[In fact, I doubt that all crimes are so serious that you should necessarily lose all your voting rights even while in prison. Prisoners need not be able to vote in those that represent the districts of their prison to have an ability to vote for President. At least, see Florida 2000, those convicted are generally actual felons, unlike many labeled as such on the rolls.]

A Slate piece, comparing it to the faux voter fraud scandal (again, Talking Points Memo has good ongoing coverage on the point, that should not be lost among the other parts of the prosecutor purge ... the few fired but the tip of the iceberg) the administration is trying to promote, suggests both the breadth of the problem and the real evidence of change -- even since the first time I wrote about the matter. Talking about breadth:
In the last several years, other states have removed lifetime ballot bans or waiting periods for ex-offenders: New Mexico (more than 68,000 regained the vote in 2001); Connecticut (33,000 people on probation regained the vote in 2002); Delaware (switched from lifetime ban to five-year waiting period in 2000); and Texas (eliminated two-year waiting period in 1998, allowing more than 300,000 former felons to join the rolls). In Colorado, a restoration bill is pending.

We are talking real numbers here, especially given the closeness of some races. The bipartisanship of the reform -- see a recent post here about the Republican governor of Florida (cited in the Slate piece) as well as the Republican/Democrat (was it Ford and Carter?) leaders of a federal commission a few years back -- at least in some quarters, also suggests the reason for hope. As to why so few Republicans oppose such efforts, again see the Slate piece, some might say we should look at all those being indicted and convicted these days.

Snark. Anyway, going back to my early remark, there is possibility ... and signs of actual change ... out there. Once you see the dark side, the light is ever more bright.

Thursday, April 26, 2007

Some Book Thoughts

And Also: Roger Ebert says 'f it' (not exactly, but he was quoted with that sentiment when warned about possible bad reactions) and goes out with a disfigurement from his recent burst of cancer, hopefully helping others less famous that have to deal with a similar situation. The Yanks lose a 6th one. And, Regis is back ... forgot to tape David Letterman's appearance on the show.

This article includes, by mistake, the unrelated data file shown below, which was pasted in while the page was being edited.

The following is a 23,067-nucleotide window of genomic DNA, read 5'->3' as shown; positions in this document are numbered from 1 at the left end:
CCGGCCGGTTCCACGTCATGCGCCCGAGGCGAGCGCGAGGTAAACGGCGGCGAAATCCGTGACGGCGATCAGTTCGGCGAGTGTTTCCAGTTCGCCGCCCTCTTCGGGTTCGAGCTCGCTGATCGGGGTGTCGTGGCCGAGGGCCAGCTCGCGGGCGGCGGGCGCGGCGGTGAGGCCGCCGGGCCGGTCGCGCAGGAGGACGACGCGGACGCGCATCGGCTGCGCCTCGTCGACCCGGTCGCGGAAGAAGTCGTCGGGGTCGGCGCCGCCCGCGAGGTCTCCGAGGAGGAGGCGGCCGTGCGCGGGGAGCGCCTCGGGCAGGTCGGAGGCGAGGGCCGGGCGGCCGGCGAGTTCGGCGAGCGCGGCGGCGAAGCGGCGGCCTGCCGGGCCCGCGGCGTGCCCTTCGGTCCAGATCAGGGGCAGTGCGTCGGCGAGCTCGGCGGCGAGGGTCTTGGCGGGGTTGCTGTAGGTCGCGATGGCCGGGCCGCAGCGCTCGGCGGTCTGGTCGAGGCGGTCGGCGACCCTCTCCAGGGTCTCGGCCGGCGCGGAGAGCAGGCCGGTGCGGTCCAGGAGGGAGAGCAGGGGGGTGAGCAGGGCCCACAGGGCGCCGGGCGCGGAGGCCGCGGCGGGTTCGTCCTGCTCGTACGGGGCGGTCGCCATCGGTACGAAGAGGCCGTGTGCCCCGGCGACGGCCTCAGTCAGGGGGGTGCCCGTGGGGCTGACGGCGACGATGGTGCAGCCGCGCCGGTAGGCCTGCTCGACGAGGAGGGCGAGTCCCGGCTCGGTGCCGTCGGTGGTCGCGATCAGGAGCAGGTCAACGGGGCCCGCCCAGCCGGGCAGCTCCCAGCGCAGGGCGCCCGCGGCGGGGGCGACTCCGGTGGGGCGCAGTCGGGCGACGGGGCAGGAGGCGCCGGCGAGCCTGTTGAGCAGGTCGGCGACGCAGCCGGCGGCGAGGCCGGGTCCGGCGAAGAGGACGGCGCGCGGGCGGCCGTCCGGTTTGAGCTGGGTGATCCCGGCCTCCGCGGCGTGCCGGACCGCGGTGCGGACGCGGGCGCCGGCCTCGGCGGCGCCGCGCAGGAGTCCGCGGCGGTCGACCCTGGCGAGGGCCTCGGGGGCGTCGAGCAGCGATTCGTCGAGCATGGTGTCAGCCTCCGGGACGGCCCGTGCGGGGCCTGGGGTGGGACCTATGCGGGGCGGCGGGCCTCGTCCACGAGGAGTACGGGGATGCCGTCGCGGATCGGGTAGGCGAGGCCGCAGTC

Glenn Greenwald has some good stuff this week, including on the hearings on some of the more seedy lying from the administration, underlining how -- rhetoric aside -- Bushies treat the troops. Note an early link on that entry, suggesting yet again "moral" means "my religion" to these people. As he notes, this sort of stuff is not surprising, if depressing, and if the Democrats didn't win in '06, Congress wouldn't have had the guts to have such testimony. And, unlike the award winning reporter who died in a car accident recently, he notes the press weren't much better.

GG has a new book coming out, so let's go on a book segue as well. A few books on tape. I have read Around The World In Eighty Days a few times, and enjoyed them all ... unclear how no movie (a t.v. and film version was attempted) really did it justice. It worked well on CD too ... Frederick Davidson did a good job narrating, getting the tones (a charm of such performances is the person doing different voices) right. A fun book with a nice touch of romance and honor. Since I'm a fan of all three, it's no surprise it is one of my favorites.

I read Bart D. Ehrman's book on Peter, Paul and Mary, enjoying the discussion of these three biblical characters (Mary Magdalene, not Mary, the mother of Jesus). The book surely was not all inclusive, but probably was better for it. Ehrman has various books out, including more scholarly works on non-biblical Christian writings. [Some very interesting stuff there, even though much of it is pretty late, so clearly not more "true" than the canonical gospels, at least as history.] So, he is a good choice to comment on the Truth and Fiction in The Da Vinci Code (which I have not read/seen). [This too was on CD.]

Covering some of the same ground, including how a historian analyzes material, he notes there is a lot of fiction in a book he assured the reader that he enjoyed as fiction. Too bad the author tried to have it both ways. How's this for a segue ... Sherry F. Colb in her When Sex Counts: Making Babies and Making Law (a collection, with added notes and updates, of her Findlaw columns) cites Da Vinci Code commentary in one of her essays on the saint/whore stereotype. The collection, now that I read most of them, is worthwhile.